Building upon years of research in children’s health, pediatric cancer outcomes and health disparities among vulnerable populations, Betsy A. Shenkman, Ph.D., was appointed to serve as national co-chair of the Patient-Centered Outcomes Research Institute’s PCORnet Pediatrics Collaborative Research Group (CRG).
The newly formed group will help the Patient-Centered Outcomes Research Institute (PCORI) set national priorities for pediatric research using the institute’s nationwide research network, PCORnet. This vast network seeks to link large numbers of patients, health care systems, clinicians, and researchers across the country to accelerate the translation of research findings into patient-centered care. The Pediatrics CRG is tasked with leveraging the power of PCORnet and big data to identify and address some of the nation’s most pressing pediatric health problems.
According to Shenkman, children in the United States have higher rates of morbidity, behavioral health conditions, and obesity, and greater exposure to a variety of health risks when compared with children from other high-income countries. Although social and behavioral factors contribute to some of these differences, timely access to safe and effective health care is an important contributor to children’s health. However, disparities in both access to health care and health outcomes persist among ethnic and racial minorities despite state and national efforts to reduce or eliminate them.
“Improving children’s health by reducing disparities and improving the effectiveness of care through parent, child, and clinician engagement can yield lifetime benefits,” Shenkman said.
Another concern is the lack of evidence to determine which interventions are most effective for in addressing health problems that some children face, such as managing sleep disturbances in children with chronic health conditions. Addressing issues like poor sleep is critical for good health, including the prevention of obesity, yet little is known about the most effective strategies to improve sleep in children with chronic conditions.
“Strong comparative effectiveness research, that is, understanding which interventions or treatments are most effective for children, is essential to improve pediatric medical decision-making,” she said.
Children with chronic conditions are particularly vulnerable to these evidence gaps because of the impact of their disease and its treatments on their health and development.
Shenkman said she is honored to have been selected as national co-chair of PCORI’s Pediatric CRG and is eager to get to work. She and her co-chair, Christopher Forrest, M.D., Ph.D., professor of pediatrics and health care management at the University of Pennsylvania and Children’s Hospital of Philadelphia, will work closely with patients, family members, clinicians, and health system leaders to identify and prioritize the nation’s top pediatric health issues. Forrest also is principal investigator of the PCORnet pediatric clinical data research network, or PEDSnet.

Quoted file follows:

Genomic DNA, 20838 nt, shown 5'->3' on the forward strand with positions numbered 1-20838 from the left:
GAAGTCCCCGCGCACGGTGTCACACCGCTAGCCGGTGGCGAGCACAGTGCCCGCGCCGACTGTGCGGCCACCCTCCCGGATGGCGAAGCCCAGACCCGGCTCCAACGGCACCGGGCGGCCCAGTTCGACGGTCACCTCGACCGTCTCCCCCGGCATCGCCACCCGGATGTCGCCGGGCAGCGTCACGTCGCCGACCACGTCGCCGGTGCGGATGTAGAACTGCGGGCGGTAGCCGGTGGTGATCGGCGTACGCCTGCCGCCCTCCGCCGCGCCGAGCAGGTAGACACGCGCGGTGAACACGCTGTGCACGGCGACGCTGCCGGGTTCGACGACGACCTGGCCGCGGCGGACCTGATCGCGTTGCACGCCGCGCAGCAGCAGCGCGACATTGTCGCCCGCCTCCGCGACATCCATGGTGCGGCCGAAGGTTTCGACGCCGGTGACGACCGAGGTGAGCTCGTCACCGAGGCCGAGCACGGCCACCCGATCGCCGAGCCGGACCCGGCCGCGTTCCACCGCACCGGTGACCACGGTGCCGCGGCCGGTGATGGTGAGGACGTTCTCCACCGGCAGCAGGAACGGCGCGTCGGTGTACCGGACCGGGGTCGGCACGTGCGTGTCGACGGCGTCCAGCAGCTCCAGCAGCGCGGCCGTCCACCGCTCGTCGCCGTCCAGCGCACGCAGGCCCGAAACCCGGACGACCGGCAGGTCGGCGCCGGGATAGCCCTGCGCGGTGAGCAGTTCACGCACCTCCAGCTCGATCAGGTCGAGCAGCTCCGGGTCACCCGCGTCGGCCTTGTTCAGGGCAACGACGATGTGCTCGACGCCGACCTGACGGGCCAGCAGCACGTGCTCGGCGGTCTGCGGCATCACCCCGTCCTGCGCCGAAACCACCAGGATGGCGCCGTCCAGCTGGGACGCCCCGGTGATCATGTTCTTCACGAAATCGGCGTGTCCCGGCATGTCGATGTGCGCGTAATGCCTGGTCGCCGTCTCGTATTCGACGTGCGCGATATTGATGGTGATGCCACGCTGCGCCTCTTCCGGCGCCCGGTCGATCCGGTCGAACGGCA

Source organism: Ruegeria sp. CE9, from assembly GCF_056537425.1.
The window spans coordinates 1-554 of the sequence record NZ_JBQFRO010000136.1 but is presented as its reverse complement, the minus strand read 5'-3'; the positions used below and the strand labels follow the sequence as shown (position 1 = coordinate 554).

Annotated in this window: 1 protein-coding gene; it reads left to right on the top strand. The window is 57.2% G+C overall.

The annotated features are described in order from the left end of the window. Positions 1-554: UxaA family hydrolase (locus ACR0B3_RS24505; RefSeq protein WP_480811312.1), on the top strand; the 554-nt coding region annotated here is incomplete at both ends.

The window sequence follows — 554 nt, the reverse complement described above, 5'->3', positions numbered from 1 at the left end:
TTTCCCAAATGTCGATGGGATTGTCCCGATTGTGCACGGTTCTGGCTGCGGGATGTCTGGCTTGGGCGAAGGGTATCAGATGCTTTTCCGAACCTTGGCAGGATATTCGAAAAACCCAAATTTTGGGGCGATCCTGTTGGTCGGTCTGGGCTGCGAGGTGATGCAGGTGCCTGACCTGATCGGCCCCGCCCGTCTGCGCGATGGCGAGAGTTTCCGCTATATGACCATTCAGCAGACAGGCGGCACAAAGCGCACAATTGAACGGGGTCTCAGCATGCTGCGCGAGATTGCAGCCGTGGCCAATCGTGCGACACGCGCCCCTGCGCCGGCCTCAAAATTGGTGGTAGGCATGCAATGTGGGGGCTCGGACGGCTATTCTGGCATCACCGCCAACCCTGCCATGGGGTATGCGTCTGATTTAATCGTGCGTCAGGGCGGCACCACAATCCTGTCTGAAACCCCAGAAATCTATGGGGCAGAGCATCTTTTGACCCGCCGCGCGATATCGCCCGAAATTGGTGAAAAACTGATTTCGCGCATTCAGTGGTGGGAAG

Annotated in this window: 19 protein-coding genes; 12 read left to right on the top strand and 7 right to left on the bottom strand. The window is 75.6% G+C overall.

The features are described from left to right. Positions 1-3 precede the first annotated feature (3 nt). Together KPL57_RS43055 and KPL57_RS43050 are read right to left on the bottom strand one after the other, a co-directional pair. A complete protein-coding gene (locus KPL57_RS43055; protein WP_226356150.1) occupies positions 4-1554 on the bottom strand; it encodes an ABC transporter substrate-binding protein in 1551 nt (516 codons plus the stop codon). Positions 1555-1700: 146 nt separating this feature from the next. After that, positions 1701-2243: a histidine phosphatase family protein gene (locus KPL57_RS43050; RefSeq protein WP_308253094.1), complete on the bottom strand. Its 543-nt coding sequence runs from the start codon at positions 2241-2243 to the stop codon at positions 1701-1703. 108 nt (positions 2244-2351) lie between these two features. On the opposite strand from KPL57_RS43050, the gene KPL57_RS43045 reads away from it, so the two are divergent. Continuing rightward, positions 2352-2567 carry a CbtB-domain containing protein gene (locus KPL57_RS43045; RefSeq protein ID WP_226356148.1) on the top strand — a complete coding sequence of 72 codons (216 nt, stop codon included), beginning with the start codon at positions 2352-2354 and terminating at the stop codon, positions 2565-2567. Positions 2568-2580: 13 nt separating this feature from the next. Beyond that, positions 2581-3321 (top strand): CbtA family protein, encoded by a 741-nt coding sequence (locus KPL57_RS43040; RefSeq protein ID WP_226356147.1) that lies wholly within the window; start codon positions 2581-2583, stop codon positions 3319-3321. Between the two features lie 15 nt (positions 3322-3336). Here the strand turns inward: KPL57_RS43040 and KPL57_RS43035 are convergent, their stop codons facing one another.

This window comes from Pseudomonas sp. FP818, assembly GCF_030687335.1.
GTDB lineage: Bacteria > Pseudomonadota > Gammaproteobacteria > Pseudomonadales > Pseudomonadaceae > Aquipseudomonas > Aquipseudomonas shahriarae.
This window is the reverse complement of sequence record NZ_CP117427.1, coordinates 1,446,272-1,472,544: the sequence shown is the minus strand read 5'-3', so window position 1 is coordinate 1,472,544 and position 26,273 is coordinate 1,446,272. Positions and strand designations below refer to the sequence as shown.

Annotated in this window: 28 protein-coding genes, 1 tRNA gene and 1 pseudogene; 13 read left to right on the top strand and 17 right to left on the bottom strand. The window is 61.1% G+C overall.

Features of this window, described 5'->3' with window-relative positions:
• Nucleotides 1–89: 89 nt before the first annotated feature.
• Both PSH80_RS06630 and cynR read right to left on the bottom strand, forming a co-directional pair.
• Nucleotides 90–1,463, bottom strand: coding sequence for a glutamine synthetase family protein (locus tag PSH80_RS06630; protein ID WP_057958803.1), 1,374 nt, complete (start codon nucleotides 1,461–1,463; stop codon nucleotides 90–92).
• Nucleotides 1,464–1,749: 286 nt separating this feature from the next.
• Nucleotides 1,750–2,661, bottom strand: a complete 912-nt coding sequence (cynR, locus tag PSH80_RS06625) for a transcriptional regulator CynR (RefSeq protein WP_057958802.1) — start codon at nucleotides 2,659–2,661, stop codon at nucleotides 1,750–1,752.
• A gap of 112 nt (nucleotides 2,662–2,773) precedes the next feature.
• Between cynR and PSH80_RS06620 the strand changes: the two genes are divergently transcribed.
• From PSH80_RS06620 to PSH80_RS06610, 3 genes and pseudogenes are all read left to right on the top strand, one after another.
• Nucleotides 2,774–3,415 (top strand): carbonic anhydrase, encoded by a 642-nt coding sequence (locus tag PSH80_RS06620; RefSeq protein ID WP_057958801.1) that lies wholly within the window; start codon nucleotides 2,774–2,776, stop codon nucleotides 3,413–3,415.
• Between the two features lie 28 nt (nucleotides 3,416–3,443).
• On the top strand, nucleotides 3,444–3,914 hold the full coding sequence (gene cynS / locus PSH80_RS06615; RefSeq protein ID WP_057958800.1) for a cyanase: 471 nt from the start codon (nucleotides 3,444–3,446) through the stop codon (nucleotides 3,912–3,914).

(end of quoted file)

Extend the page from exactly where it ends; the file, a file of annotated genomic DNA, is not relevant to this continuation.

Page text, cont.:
The research group also will look to PCORnet and big data to help conduct research in areas that have been identified via critical clinical observations. For example, a cluster of problems among newborns that had been exposed to opiate drugs in the womb, known as neonatal abstinence syndrome, recently has been identified as a clinical priority.
Using the OneFlorida Data Trust, where Shenkman serves as the lead co-principal investigator and co-director, along with data from the other PCORnet sites such as PEDsnet, it is possible to study how to better identify these babies to intervene early and improve their health outcomes.
Although a number of smaller clinical research networks and databases around the country have made inroads into facilitating this kind of research, “No single network has sufficient numbers of investigators, clinicians, or patients to provide the quantity and quality of evidence needed to substantively improve children’s health care,” Dr. Shenkman said. “Collectively across PCORnet, however, the breadth and depth of pediatric research interests and expertise is extensive and should be harnessed to improve children’s health nationwide.”